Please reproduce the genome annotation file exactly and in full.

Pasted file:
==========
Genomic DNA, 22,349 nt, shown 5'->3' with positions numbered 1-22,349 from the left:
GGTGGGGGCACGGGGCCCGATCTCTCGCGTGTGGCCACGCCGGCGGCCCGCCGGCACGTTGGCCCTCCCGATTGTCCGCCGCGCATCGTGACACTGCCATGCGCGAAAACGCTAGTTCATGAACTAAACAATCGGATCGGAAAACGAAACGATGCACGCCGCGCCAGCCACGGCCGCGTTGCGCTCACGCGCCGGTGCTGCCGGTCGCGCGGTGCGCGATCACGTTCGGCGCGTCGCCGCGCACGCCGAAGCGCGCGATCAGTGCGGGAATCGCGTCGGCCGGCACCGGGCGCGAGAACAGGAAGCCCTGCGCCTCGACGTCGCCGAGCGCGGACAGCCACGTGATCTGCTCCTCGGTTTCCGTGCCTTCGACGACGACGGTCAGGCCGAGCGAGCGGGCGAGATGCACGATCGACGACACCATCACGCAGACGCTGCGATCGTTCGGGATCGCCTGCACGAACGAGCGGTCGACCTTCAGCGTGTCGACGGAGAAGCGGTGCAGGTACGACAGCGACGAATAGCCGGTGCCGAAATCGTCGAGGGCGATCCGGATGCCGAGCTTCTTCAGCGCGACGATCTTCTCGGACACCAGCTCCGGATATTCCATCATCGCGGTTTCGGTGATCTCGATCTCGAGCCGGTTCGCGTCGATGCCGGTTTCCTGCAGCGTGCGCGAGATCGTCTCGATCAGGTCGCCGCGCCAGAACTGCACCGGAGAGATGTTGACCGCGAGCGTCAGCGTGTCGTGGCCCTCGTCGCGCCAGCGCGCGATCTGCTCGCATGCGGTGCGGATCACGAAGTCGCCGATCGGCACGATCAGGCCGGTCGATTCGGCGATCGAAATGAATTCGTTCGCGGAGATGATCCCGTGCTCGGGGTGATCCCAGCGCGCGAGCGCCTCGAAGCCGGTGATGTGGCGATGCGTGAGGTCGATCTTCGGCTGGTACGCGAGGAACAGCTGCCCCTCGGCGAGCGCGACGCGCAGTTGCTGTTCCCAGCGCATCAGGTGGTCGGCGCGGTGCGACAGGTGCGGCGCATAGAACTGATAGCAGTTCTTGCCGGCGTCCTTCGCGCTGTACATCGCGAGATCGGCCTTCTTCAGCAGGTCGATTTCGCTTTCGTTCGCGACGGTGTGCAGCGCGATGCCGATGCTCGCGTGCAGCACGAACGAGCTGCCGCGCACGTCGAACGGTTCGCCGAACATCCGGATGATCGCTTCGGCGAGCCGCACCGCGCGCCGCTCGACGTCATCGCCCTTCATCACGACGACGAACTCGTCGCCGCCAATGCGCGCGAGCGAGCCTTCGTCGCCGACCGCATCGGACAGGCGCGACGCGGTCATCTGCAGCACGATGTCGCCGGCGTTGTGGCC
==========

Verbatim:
Genomic DNA, 22,349 nt, shown 5'->3' with positions numbered 1-22,349 from the left:
GGTGGGGGCACGGGGCCCGATCTCTCGCGTGTGGCCACGCCGGCGGCCCGCCGGCACGTTGGCCCTCCCGATTGTCCGCCGCGCATCGTGACACTGCCATGCGCGAAAACGCTAGTTCATGAACTAAACAATCGGATCGGAAAACGAAACGATGCACGCCGCGCCAGCCACGGCCGCGTTGCGCTCACGCGCCGGTGCTGCCGGTCGCGCGGTGCGCGATCACGTTCGGCGCGTCGCCGCGCACGCCGAAGCGCGCGATCAGTGCGGGAATCGCGTCGGCCGGCACCGGGCGCGAGAACAGGAAGCCCTGCGCCTCGACGTCGCCGAGCGCGGACAGCCACGTGATCTGCTCCTCGGTTTCCGTGCCTTCGACGACGACGGTCAGGCCGAGCGAGCGGGCGAGATGCACGATCGACGACACCATCACGCAGACGCTGCGATCGTTCGGGATCGCCTGCACGAACGAGCGGTCGACCTTCAGCGTGTCGACGGAGAAGCGGTGCAGGTACGACAGCGACGAATAGCCGGTGCCGAAATCGTCGAGGGCGATCCGGATGCCGAGCTTCTTCAGCGCGACGATCTTCTCGGACACCAGCTCCGGATATTCCATCATCGCGGTTTCGGTGATCTCGATCTCGAGCCGGTTCGCGTCGATGCCGGTTTCCTGCAGCGTGCGCGAGATCGTCTCGATCAGGTCGCCGCGCCAGAACTGCACCGGAGAGATGTTGACCGCGAGCGTCAGCGTGTCGTGGCCCTCGTCGCGCCAGCGCGCGATCTGCTCGCATGCGGTGCGGATCACGAAGTCGCCGATCGGCACGATCAGGCCGGTCGATTCGGCGATCGAAATGAATTCGTTCGCGGAGATGATCCCGTGCTCGGGGTGATCCCAGCGCGCGAGCGCCTCGAAGCCGGTGATGTGGCGATGCGTGAGGTCGATCTTCGGCTGGTACGCGAGGAACAGCTGCCCCTCGGCGAGCGCGACGCGCAGTTGCTGTTCCCAGCGCATCAGGTGGTCGGCGCGGTGCGACAGGTGCGGCGCATAGAACTGATAGCAGTTCTTGCCGGCGTCCTTCGCGCTGTACATCGCGAGATCGGCCTTCTTCAGCAGGTCGATTTCGCTTTCGTTCGCGACGGTGTGCAGCGCGATGCCGATGCTCGCGTGCAGCACGAACGAGCTGCCGCGCACGTCGAACGGTTCGCCGAACATCCGGATGATCGCTTCGGCGAGCCGCACCGCGCGCCGCTCGACGTCATCGCCCTTCATCACGACGACGAACTCGTCGCCGCCAATGCGCGCGAGCGAGCCTTCGTCGCCGACCGCATCGGACAGGCGCGACGCGGTCATCTGCAGCACGATGTCGCCGGCGTTGTGGCC